The spectacled bear lives in South America in forest areas. A rare species threatened by persecution and the destruction of its habitat. Historically, the species has been hunted for its meat, fat and organs (blood, meat, gall bladder, skull, penis) used in local traditional medicine. Bears were captured as a public attraction (bear showmen, circuses, zoos) or killed by fear. Today, even though bears are a protected species, hunting and poaching are hard to estimate but still pose a significant threat. The demand for organs in urban and rural areas remains real for making remedies. But bears are mostly killed for the damage they cause in maize crops in particular and, although it occurs very rarely (the bear diet is 90% vegetarian), they perceived as predators in regions where livestock is abundant.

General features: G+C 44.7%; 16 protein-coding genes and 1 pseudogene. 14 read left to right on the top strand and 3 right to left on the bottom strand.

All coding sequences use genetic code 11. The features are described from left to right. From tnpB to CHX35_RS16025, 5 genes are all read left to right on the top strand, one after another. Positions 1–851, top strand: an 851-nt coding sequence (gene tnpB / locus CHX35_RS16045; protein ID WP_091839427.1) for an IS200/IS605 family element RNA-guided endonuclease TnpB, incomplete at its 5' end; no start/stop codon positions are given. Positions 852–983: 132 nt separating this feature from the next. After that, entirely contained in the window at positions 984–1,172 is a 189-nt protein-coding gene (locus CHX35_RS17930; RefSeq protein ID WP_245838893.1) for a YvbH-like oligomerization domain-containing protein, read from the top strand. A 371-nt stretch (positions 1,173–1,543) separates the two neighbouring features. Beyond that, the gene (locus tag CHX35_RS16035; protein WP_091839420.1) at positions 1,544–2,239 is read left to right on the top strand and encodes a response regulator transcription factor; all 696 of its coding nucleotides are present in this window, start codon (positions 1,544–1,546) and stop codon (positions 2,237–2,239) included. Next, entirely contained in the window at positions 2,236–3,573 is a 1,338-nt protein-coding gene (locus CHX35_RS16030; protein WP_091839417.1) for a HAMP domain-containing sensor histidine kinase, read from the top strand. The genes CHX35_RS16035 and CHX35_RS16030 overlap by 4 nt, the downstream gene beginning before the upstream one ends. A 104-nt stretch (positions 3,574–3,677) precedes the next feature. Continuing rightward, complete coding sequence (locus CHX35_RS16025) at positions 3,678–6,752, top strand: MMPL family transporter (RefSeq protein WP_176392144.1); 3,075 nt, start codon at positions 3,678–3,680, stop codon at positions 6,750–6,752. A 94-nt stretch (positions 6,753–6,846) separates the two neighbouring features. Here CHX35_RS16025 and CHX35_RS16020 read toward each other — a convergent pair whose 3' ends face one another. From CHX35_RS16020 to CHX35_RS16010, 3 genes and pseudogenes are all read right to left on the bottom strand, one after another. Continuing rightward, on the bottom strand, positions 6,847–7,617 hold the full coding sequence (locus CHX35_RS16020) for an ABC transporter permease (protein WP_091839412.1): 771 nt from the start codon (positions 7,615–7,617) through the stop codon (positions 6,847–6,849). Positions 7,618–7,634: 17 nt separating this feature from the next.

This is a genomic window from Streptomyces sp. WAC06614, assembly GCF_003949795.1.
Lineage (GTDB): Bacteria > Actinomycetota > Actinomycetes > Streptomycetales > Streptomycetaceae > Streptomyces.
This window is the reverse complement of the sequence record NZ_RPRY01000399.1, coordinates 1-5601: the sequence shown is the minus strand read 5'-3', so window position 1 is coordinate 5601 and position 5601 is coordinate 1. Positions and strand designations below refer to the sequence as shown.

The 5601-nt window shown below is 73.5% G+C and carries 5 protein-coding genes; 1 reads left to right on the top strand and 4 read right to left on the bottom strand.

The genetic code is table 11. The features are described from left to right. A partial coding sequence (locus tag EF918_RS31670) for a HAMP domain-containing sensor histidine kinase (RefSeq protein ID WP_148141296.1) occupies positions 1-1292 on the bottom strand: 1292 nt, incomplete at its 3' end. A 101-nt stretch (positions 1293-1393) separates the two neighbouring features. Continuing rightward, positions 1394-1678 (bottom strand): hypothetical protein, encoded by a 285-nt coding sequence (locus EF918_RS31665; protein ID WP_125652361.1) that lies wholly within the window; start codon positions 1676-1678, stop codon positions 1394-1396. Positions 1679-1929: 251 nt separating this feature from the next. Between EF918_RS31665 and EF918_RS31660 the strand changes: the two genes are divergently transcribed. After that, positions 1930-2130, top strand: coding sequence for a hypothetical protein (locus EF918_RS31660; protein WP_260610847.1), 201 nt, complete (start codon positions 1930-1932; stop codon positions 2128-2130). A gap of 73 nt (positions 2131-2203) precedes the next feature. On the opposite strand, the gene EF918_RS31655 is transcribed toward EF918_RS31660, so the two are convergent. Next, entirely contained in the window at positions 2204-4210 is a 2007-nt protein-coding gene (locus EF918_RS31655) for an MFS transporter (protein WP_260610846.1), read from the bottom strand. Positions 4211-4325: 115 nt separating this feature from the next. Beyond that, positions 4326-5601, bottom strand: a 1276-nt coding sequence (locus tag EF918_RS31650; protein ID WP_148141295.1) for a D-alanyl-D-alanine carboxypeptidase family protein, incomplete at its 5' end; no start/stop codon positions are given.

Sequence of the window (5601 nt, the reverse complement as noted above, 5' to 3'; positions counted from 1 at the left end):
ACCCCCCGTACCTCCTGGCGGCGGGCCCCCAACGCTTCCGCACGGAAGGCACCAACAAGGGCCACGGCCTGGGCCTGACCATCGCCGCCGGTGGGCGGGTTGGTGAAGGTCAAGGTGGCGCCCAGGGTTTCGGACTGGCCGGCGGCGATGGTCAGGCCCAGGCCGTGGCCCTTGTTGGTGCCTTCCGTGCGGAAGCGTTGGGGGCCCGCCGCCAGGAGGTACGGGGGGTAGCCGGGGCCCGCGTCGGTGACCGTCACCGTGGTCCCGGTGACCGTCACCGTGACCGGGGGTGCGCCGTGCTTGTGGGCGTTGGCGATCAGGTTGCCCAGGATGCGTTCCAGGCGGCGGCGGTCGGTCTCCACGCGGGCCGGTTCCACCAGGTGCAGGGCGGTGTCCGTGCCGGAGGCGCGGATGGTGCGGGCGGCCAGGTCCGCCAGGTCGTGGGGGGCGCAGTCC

Although it is very difficult to establish the exact number of spectacled bears on such a surface area, the estimate is a few dozen individuals, close to 40 bears in the Chaparri Reserve in Peru. All studies conducted over the past 20 years have shown that the Chaparri Reserve and the lands of neighboring peasant communities are home to the largest population of spectacled bears in South America.
Chaparri has a rescue center for spectacled bears, created in 2001 for the conservation of its emblematic species. This center plays several parts:
> It collects bears from circuses, individuals, seized by the authorities or recovered wounded in nature;
> It offers them better living conditions in fenced areas of 2 to 4 hectares in the heart of the dry forest;
> It makes it possible to reintroduce some of the adults and their cubs;
> It is a good place of the education of these animals little known to visitors as well as an excellent way of making people aware
Thanks to DierenPark Amersfoort Wildlife Fund the Chaparri reserve can help even more spectacled bears. If you want to contribute to this, please donate to DierenPark Amersfoort Wildlife Fund!